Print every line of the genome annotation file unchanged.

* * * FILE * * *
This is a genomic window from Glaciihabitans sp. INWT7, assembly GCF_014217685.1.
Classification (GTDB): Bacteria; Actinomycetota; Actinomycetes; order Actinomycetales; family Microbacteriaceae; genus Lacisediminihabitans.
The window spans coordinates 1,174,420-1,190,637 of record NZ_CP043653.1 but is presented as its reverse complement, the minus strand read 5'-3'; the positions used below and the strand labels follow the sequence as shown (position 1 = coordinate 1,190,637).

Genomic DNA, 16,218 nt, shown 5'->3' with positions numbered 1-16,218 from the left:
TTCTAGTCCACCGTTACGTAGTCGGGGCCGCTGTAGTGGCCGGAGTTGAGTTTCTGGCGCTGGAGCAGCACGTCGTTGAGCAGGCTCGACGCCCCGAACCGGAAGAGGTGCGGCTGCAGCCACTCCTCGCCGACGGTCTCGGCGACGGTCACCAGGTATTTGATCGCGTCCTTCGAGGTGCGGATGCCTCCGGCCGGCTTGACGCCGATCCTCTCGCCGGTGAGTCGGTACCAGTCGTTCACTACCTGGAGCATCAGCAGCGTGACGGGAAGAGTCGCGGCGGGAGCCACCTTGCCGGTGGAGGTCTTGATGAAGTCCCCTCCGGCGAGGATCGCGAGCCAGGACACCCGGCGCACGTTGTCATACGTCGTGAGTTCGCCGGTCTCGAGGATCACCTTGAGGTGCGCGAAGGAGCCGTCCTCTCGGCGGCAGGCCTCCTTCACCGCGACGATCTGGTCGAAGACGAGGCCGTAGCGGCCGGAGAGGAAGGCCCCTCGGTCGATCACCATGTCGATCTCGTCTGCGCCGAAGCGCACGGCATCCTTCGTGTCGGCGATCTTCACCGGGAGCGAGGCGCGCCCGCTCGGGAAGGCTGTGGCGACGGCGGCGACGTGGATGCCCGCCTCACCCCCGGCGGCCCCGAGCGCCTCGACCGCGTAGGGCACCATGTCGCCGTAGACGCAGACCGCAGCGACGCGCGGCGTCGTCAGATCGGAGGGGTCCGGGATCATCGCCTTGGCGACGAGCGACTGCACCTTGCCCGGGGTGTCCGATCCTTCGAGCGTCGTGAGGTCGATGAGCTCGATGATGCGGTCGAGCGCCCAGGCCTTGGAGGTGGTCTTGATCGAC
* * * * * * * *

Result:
This is a genomic window from Glaciihabitans sp. INWT7, assembly GCF_014217685.1.
Classification (GTDB): Bacteria; Actinomycetota; Actinomycetes; order Actinomycetales; family Microbacteriaceae; genus Lacisediminihabitans.
The window spans coordinates 1,174,420-1,190,637 of record NZ_CP043653.1 but is presented as its reverse complement, the minus strand read 5'-3'; the positions used below and the strand labels follow the sequence as shown (position 1 = coordinate 1,190,637).

Genomic DNA, 16,218 nt, shown 5'->3' with positions numbered 1-16,218 from the left:
TTCTAGTCCACCGTTACGTAGTCGGGGCCGCTGTAGTGGCCGGAGTTGAGTTTCTGGCGCTGGAGCAGCACGTCGTTGAGCAGGCTCGACGCCCCGAACCGGAAGAGGTGCGGCTGCAGCCACTCCTCGCCGACGGTCTCGGCGACGGTCACCAGGTATTTGATCGCGTCCTTCGAGGTGCGGATGCCTCCGGCCGGCTTGACGCCGATCCTCTCGCCGGTGAGTCGGTACCAGTCGTTCACTACCTGGAGCATCAGCAGCGTGACGGGAAGAGTCGCGGCGGGAGCCACCTTGCCGGTGGAGGTCTTGATGAAGTCCCCTCCGGCGAGGATCGCGAGCCAGGACACCCGGCGCACGTTGTCATACGTCGTGAGTTCGCCGGTCTCGAGGATCACCTTGAGGTGCGCGAAGGAGCCGTCCTCTCGGCGGCAGGCCTCCTTCACCGCGACGATCTGGTCGAAGACGAGGCCGTAGCGGCCGGAGAGGAAGGCCCCTCGGTCGATCACCATGTCGATCTCGTCTGCGCCGAAGCGCACGGCATCCTTCGTGTCGGCGATCTTCACCGGGAGCGAGGCGCGCCCGCTCGGGAAGGCTGTGGCGACGGCGGCGACGTGGATGCCCGCCTCACCCCCGGCGGCCCCGAGCGCCTCGACCGCGTAGGGCACCATGTCGCCGTAGACGCAGACCGCAGCGACGCGCGGCGTCGTCAGATCGGAGGGGTCCGGGATCATCGCCTTGGCGACGAGCGACTGCACCTTGCCCGGGGTGTCCGATCCTTCGAGCGTCGTGAGGTCGATGAGCTCGATGATGCGGTCGAGCGCCCAGGCCTTGGAGGTGGTCTTGATCGAC